Although she has retired from the Lords Shirley Williams has been interviewed on BBC Radio 4. She was politely positive about the calibre of seven ex-Labour Independent MPs compared with the Gang of Four.
    She had, of course, lost her seat in 1979 as Labour and re-entered the Commons as a bye-election winner from Crosby, elected with the help of Liberals from Liverpool.
    She has written about a Tory-Labour arrangement on boundary changes denying her chances of re-election as an MP in 1983.

  • The enormous coverage of the The Independent Group and the zero attention to the Lib Dems must chill the party…nestling between 6-10% in polls and barely featuring in the Brexit tide ..the oncoming disaster that is a No Deal Brexit surely must give the party pause to think the unthinkable, put party politics aside and join together with TIG but leaving behind the name Liberal Democrat. The party sacrificed itself to save the country once and joined the Coalition and destroyed years of good work and it’s reputation..by disbanding a tainted brand and fighting Brexit as part of TIG the party would be truly putting the country first.

  • Bernard Aris 21st Feb '19 - 12:50pm

    @ Silvio,

    read what our Liverpool veteran Rihard Kemp says: de “Indepedents”
    *) don’t have the time,
    *) let alone the (wo)manpower or
    *)the name recognition (Roy Jenkins had occupied just about any top government job apart from PM) to ever be able to profit this may at the Local elections.

    Vince, Leyla and our other MP’s (and lord Ming Campbell) do have recognition.
    And the well-organised LibDems with their community politics ARE present and active on the ground in every city, county and district, with a very similar message as the now glorified but grassroots-missing Independents.
    The LD canvassers must convince voters on the doorstep that voting LD is NOT a lost deposit, but to signify a wish for the kind of politics the Independents want but cannot deliver. Leyla Moran sayd (rightly so) on Newnight last night that both the LD and Independents are partries for the Floating-Voter-era, not for party tribalism.
    And LD and Independents like Soubry and Umuna JOINTLY launched the People’s Vote campaign.

  • Silvio: If fighting Brexit was literally the only problem that the country had, then yes, I could see why throwing away the only viable vehicle for British Liberalism to sign up to the Shiny New Thing might make sense.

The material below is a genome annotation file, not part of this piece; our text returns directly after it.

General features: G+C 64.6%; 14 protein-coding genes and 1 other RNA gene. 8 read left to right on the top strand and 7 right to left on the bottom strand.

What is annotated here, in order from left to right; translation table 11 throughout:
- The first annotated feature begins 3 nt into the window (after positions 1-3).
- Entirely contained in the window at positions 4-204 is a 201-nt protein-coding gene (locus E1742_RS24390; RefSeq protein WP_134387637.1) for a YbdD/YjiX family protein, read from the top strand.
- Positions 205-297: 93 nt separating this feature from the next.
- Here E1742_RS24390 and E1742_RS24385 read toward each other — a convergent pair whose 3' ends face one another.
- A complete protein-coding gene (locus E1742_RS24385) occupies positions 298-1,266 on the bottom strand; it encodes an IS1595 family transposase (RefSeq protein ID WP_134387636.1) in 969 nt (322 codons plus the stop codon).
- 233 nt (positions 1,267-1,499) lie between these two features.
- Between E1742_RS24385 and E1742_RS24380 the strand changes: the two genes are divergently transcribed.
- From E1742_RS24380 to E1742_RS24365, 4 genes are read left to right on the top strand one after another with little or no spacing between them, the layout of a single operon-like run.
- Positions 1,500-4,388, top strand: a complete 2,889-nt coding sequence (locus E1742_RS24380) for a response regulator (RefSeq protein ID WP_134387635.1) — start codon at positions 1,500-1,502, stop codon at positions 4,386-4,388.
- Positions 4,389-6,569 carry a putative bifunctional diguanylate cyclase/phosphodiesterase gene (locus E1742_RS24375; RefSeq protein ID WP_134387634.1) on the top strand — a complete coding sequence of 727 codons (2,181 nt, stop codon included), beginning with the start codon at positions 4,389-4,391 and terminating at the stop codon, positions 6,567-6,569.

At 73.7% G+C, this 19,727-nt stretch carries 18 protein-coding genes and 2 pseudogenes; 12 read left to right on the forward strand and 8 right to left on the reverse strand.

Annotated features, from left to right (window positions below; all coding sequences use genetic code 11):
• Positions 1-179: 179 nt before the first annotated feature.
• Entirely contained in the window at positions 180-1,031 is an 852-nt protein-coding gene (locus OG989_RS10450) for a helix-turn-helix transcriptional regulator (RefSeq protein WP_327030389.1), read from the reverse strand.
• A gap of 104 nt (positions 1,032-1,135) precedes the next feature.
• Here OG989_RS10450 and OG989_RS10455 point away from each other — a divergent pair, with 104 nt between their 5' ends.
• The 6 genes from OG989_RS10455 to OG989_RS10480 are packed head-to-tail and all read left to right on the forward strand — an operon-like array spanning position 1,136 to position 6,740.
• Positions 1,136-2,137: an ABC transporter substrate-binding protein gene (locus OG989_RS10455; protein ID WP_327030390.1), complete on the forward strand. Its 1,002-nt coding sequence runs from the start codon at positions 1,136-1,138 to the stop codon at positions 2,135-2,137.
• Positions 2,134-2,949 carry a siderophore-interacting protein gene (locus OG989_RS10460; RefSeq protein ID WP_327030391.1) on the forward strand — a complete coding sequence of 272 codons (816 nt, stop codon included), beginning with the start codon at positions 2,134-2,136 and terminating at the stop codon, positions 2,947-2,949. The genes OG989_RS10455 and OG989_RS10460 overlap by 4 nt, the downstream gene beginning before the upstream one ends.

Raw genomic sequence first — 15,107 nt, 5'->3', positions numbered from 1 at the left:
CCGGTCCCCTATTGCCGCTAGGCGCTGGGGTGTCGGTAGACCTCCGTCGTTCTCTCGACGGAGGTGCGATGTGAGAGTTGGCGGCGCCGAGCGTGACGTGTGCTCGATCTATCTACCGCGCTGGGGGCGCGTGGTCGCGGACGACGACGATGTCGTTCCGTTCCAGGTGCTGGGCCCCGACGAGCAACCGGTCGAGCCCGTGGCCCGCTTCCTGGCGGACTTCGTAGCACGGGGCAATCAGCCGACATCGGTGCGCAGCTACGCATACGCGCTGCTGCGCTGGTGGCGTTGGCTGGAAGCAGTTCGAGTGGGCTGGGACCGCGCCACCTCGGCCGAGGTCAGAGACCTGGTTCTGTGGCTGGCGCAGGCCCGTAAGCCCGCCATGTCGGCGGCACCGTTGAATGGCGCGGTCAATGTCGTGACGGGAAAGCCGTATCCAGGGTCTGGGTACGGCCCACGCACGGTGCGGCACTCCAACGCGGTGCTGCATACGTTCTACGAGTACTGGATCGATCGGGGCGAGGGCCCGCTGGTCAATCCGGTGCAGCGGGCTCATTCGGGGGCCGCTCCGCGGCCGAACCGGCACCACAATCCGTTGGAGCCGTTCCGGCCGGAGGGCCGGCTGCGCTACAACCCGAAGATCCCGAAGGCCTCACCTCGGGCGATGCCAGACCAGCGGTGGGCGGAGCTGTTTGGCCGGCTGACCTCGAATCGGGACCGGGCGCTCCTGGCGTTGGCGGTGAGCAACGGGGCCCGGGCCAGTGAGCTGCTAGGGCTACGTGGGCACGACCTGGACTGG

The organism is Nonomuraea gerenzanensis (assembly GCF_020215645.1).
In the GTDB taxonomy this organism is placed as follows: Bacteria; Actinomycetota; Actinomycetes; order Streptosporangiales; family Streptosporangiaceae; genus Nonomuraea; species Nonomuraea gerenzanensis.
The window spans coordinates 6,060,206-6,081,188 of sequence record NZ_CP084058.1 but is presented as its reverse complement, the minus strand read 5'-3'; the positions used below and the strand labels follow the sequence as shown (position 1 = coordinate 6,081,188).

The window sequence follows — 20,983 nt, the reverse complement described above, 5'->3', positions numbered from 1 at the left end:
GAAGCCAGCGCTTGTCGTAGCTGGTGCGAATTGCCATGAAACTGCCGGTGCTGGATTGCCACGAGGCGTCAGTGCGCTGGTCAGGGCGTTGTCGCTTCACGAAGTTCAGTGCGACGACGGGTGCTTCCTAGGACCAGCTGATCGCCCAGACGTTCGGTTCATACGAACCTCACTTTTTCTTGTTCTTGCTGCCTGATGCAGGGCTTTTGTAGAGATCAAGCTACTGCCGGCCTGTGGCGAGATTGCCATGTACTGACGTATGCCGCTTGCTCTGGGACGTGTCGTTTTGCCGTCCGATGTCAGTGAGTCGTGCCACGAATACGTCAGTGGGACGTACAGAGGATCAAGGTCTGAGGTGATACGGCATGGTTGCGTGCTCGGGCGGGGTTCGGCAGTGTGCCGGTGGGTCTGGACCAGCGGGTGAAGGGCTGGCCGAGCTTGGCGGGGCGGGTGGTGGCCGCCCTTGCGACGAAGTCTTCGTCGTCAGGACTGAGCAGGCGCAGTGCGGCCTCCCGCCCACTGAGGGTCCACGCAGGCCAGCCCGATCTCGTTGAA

But it’s not.

    I joined the Liberal Democrats because I believed in their values and wanted to fight for them. At the time I joined, liberal values were under attack from a Blairite Labour government, populated, as it happens, by some of the kind of people who are now rushing to join TIG. So you’ll forgive me if, whilst I’m obviously prepared to work with them to stop Brexit, I’m not charging headlong to subsume this party’s identity with a load of soggy centrists who have yet to demonstrate the slightest commitment to civil liberties, drugs reform, proportional representation, LGBT rights, or any other actually Liberal goals.

  • David Becket 21st Feb '19 - 12:59pm

    The chances of TIG becoming a political party are slim, just look at the diverging views and actions of the current eleven. It is difficult to seeing any agreement an a full manifesto to put before the public. The Gang of Four did not have the problem, and even the Tory MP who joined them ended up in Labour.
    It would therefore be unwise for us to leave behind the name Liberal Democrat (and our many councillors) to join this group.
    It is true that they are taking publicity and votes from us. This is not surprising the electorate see them as wanting to change the face of party politics, at their head are young(ish) smiling females, they look attractive whereas we look tired and boring. We need to take steps to address this and not waste our time discussing constitution changes (tired and boring). In the meantime we need to work with them, and seen to be working with them, on Brexit and changing the political culture. It would help if one of our young(ish) females was to take on the task of being the main contact with them and responsible for press statements on our agreed objectives.

  • I joined the SDP at its launch and I am still here today. One of the SDP council candidates who “jumped the gun” was Roger Williams, who later followed Richard Livsey as MP for Brecon and Radnorshire. He is still a Powys Lib Dem councillor, having stood in the local elections after he lost his parliamentary seat. Interestingly, the current Tory MP in B&R is in court next month on charges of falsifying expenses claims.

  • David Becket 21st Feb '19 - 1:08pm

    I will add to the above. Having mentioned the constitutional changes I now realise how irrelevant this idea has become. TIG are in the process of starting a movement, so there is no room for a second movement, ditch the idea Vince. Replace that item at Spring Conference with a debate on the future of party politics, inviting one of the eleven to join us and address conference. That would produce the headlines, the current proposal will be ignored. If our party rules do not allow changes to Conference Agenda at short notice to respond to events that shows just how tired and boring we have become.

  • clive englisjh 21st Feb '19 - 1:30pm

    Firstly Yes both Shirley Williams and Roy Jenkins were top of the bill names, David Owen slightly less but well known. Bill Rogers not so much. Secondly much though I like Anna Soubry and her 2 colleagues I am not so sure of some of the Ex-Labour members, they look a bit Blairite corporatists to me. Neither the former Tories or Labour members appear to be centre-left let alone Liberals, or even Social Democrats.